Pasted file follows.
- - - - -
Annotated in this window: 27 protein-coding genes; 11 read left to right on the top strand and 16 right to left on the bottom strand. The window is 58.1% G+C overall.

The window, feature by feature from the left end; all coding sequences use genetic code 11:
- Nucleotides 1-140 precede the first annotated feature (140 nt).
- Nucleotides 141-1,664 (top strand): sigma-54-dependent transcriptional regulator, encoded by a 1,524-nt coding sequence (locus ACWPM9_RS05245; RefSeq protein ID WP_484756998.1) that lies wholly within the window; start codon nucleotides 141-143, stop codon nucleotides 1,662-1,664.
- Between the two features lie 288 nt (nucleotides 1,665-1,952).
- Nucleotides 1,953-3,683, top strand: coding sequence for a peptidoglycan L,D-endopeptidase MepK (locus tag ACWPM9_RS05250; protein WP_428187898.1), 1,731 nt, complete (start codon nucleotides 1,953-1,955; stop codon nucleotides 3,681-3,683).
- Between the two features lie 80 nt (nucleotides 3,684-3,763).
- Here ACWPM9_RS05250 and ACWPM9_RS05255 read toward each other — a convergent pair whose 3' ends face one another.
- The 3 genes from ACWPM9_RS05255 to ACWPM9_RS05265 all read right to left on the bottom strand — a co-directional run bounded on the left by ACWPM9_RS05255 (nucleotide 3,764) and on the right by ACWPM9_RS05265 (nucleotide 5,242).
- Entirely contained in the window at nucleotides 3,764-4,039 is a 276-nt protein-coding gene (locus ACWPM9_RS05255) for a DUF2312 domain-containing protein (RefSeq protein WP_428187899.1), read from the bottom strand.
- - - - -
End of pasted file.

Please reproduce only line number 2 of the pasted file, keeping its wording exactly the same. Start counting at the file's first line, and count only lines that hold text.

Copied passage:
The window, feature by feature from the left end; all coding sequences use genetic code 11: